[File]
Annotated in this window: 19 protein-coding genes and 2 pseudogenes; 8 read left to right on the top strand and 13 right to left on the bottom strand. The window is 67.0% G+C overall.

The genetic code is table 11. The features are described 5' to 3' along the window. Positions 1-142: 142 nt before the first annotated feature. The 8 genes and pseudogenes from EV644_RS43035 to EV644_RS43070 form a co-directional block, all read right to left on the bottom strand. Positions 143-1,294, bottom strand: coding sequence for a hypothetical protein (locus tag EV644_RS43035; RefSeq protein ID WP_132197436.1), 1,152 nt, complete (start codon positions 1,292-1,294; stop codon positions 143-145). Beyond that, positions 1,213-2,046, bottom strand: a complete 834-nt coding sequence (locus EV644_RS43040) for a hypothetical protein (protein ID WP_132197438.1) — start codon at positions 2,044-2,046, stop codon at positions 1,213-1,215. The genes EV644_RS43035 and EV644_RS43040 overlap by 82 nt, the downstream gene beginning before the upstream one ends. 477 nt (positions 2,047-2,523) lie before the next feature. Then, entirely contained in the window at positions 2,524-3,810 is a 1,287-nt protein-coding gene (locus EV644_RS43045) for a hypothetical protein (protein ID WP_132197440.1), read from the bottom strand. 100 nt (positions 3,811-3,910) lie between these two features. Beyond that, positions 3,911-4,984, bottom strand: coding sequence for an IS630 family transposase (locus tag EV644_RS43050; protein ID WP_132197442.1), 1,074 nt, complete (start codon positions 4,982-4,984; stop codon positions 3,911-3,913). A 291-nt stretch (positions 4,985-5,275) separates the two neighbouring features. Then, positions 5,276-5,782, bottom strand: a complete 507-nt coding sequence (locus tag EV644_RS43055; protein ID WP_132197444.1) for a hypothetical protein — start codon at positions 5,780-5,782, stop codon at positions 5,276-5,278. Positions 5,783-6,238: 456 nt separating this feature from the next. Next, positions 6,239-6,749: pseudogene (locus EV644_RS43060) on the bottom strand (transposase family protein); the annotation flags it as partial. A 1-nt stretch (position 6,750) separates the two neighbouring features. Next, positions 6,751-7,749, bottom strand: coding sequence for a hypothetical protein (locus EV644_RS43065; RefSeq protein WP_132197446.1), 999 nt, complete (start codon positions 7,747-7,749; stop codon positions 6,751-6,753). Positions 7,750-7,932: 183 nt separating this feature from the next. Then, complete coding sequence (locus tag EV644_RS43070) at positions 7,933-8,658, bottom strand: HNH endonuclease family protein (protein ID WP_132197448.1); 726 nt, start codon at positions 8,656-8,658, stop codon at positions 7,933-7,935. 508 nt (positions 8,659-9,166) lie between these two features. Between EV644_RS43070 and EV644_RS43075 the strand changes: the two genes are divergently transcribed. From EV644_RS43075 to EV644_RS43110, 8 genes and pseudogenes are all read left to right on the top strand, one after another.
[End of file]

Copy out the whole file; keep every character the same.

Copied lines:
Annotated in this window: 19 protein-coding genes and 2 pseudogenes; 8 read left to right on the top strand and 13 right to left on the bottom strand. The window is 67.0% G+C overall.

The genetic code is table 11. The features are described 5' to 3' along the window. Positions 1-142: 142 nt before the first annotated feature. The 8 genes and pseudogenes from EV644_RS43035 to EV644_RS43070 form a co-directional block, all read right to left on the bottom strand. Positions 143-1,294, bottom strand: coding sequence for a hypothetical protein (locus tag EV644_RS43035; RefSeq protein ID WP_132197436.1), 1,152 nt, complete (start codon positions 1,292-1,294; stop codon positions 143-145). Beyond that, positions 1,213-2,046, bottom strand: a complete 834-nt coding sequence (locus EV644_RS43040) for a hypothetical protein (protein ID WP_132197438.1) — start codon at positions 2,044-2,046, stop codon at positions 1,213-1,215. The genes EV644_RS43035 and EV644_RS43040 overlap by 82 nt, the downstream gene beginning before the upstream one ends. 477 nt (positions 2,047-2,523) lie before the next feature. Then, entirely contained in the window at positions 2,524-3,810 is a 1,287-nt protein-coding gene (locus EV644_RS43045) for a hypothetical protein (protein ID WP_132197440.1), read from the bottom strand. 100 nt (positions 3,811-3,910) lie between these two features. Beyond that, positions 3,911-4,984, bottom strand: coding sequence for an IS630 family transposase (locus tag EV644_RS43050; protein ID WP_132197442.1), 1,074 nt, complete (start codon positions 4,982-4,984; stop codon positions 3,911-3,913). A 291-nt stretch (positions 4,985-5,275) separates the two neighbouring features. Then, positions 5,276-5,782, bottom strand: a complete 507-nt coding sequence (locus tag EV644_RS43055; protein ID WP_132197444.1) for a hypothetical protein — start codon at positions 5,780-5,782, stop codon at positions 5,276-5,278. Positions 5,783-6,238: 456 nt separating this feature from the next. Next, positions 6,239-6,749: pseudogene (locus EV644_RS43060) on the bottom strand (transposase family protein); the annotation flags it as partial. A 1-nt stretch (position 6,750) separates the two neighbouring features. Next, positions 6,751-7,749, bottom strand: coding sequence for a hypothetical protein (locus EV644_RS43065; RefSeq protein WP_132197446.1), 999 nt, complete (start codon positions 7,747-7,749; stop codon positions 6,751-6,753). Positions 7,750-7,932: 183 nt separating this feature from the next. Then, complete coding sequence (locus tag EV644_RS43070) at positions 7,933-8,658, bottom strand: HNH endonuclease family protein (protein ID WP_132197448.1); 726 nt, start codon at positions 8,656-8,658, stop codon at positions 7,933-7,935. 508 nt (positions 8,659-9,166) lie between these two features. Between EV644_RS43070 and EV644_RS43075 the strand changes: the two genes are divergently transcribed. From EV644_RS43075 to EV644_RS43110, 8 genes and pseudogenes are all read left to right on the top strand, one after another.